Sociología y Trabajo Social

English for Social Sciences



English for Social Sciences

Birkbeck, University of London

November 2002


In this essay I am going to talk about Social Sciences in general, to be able to understand if we can give it the name of “Science” or not. There is still some controversy about this topic so I will try to find an answer that it would probably be different to my colleagues' opinion. So my first step will be to give a common definition seeing which subjects are included in it. I will take a look at the history and all the authors who has contributed in any way with some important aspects to the justification of Social Sciences. I will be comparing it all the time with the Physical or Natural Sciences, because its methods of research are universally considered as scientific.


It is the concept to define the set of disciplines which deal with aspects of human society. The Social Sciences have been divided into numerous areas of teaching and research. They include, centrally:

  • Economics

  • Sociology (and Anthropology)

  • Political Science

  • Philosophy

And also other disciplines as Industrial Relations, International Relations, Business Studies and Social (Public) Administration. Frequently, Social Science defines Sociology only.

Everywhere, an analogy to the Natural Sciences has always existed and it has been discussed. As an example, in 1982, the British Government changed the name of the publicly financed Social Science Research Council, arguing that “Social Studies” would be a more appropriate description for disciplines that are not scientific. The Council is now called Economic and Social Research Council.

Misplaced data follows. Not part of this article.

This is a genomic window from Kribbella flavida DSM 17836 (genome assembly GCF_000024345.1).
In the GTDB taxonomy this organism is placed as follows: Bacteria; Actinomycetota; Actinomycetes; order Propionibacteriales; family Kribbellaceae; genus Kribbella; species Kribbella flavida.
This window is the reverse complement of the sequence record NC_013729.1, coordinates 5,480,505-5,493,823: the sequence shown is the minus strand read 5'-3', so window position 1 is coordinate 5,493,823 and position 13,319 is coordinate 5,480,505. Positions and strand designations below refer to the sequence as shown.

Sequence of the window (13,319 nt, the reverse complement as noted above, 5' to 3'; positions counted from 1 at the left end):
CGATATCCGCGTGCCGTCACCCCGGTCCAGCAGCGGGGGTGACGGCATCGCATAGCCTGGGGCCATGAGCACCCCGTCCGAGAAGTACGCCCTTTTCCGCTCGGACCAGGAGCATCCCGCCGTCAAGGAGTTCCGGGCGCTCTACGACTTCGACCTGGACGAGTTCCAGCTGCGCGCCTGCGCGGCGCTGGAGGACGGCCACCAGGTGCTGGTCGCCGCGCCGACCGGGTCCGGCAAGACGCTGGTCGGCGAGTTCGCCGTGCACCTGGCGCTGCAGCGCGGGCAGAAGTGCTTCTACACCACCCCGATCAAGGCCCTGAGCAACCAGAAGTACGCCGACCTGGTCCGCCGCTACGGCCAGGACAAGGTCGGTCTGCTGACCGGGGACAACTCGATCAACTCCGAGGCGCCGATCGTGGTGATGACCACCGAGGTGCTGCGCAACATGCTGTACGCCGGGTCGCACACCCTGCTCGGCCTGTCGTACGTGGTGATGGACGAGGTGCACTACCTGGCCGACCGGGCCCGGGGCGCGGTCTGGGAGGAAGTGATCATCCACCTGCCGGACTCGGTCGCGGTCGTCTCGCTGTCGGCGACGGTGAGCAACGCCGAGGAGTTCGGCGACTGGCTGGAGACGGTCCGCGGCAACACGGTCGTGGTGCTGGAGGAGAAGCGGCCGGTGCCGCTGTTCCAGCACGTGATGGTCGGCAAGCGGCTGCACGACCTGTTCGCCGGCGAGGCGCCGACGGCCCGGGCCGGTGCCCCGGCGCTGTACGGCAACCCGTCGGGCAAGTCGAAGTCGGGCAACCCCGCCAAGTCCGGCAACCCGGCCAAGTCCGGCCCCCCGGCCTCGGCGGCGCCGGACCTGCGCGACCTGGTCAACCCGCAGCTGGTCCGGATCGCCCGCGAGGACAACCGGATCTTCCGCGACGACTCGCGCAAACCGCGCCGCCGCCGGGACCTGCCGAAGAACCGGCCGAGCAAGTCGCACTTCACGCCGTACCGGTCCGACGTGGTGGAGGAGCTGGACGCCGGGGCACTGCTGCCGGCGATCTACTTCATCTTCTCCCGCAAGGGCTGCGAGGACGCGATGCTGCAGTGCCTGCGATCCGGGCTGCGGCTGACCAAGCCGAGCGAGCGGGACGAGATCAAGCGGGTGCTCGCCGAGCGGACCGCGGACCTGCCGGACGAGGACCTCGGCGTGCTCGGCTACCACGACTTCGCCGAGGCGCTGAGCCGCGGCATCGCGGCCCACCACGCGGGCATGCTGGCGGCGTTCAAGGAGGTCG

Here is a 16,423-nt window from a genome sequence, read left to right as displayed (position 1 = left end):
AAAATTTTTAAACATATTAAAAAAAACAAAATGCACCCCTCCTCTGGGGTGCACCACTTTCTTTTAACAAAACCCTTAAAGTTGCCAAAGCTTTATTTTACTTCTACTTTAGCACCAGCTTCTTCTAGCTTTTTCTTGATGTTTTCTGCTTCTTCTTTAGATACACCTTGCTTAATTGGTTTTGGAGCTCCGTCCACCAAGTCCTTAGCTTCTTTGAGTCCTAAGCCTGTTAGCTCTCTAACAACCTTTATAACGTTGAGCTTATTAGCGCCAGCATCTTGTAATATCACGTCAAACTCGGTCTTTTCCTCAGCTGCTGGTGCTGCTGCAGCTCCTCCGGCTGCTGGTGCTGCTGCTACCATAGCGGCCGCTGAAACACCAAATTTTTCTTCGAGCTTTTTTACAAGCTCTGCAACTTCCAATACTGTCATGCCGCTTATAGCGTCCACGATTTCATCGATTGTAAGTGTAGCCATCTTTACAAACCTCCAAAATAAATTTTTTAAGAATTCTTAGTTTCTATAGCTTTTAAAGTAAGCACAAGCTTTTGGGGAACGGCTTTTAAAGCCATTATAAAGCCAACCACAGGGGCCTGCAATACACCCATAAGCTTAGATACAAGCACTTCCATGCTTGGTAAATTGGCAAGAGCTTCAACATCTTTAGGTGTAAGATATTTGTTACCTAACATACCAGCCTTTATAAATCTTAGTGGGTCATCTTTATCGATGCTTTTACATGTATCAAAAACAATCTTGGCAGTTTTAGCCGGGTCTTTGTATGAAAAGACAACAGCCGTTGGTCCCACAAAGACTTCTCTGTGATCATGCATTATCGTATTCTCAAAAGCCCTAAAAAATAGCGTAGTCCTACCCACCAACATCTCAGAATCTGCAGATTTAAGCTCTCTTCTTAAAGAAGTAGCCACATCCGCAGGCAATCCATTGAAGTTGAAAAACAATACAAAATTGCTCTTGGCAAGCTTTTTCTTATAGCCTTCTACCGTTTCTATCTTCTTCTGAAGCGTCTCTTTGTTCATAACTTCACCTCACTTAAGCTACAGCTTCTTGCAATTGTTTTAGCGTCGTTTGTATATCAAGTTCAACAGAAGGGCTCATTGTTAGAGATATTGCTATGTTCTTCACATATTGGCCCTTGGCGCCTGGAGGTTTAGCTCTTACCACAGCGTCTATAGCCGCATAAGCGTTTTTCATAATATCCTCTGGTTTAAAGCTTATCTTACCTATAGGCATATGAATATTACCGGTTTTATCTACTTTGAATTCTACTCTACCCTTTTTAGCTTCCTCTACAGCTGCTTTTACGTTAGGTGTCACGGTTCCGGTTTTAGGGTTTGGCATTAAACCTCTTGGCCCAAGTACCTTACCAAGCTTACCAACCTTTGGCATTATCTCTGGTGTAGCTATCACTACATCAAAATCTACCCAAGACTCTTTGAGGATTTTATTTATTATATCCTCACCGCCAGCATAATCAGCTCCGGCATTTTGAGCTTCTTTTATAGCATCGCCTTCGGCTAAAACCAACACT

If we take a look at the history, the separate identity of Social and Natural Sciences is due much to the great revolutions of the 18th Century:

  • The Industrial (English) Revolution

  • The Bourgeois (French) Revolution

COMTE took the term “Science Social” from CHARLES FOURIER. He had no doubt that the method of Social Science (which he also called Social Physics) was in no way different from that of the Natural Science.

But early in the 20th century, a new aspect of Social Science emerged. Against who tried to imitate the Natural Sciences in the study of Social phenomena, the German School of Thought (MAX WEBER) established a different approach, “Verstehen”, of understanding, because there were a few Social phenomena that could not be studied with such rigid scientific analysis.

VERSTEHEN: One of the significant aspects of this theory is that it poses the problem of intercultural access to meaning and the understanding of an Other's viewpoint. How does one escape from the particularity of one's own understanding as a researcher and 'comprehend' the understanding of another person, group or historical culture? Verstehen has been parodied as a matter of "putting oneself in someone else's shoes" to see social situations from 'their' point of view.

MAX WEBER introduced as well into Social Sciences what were later called “Hermeneutics”.

HERMENEUTICS: “To interpret or translate". It is the theory and practice of interpretation. The "hermeneutic cycle" is the process by which we return to a text, or to the world, and derive a new interpretation.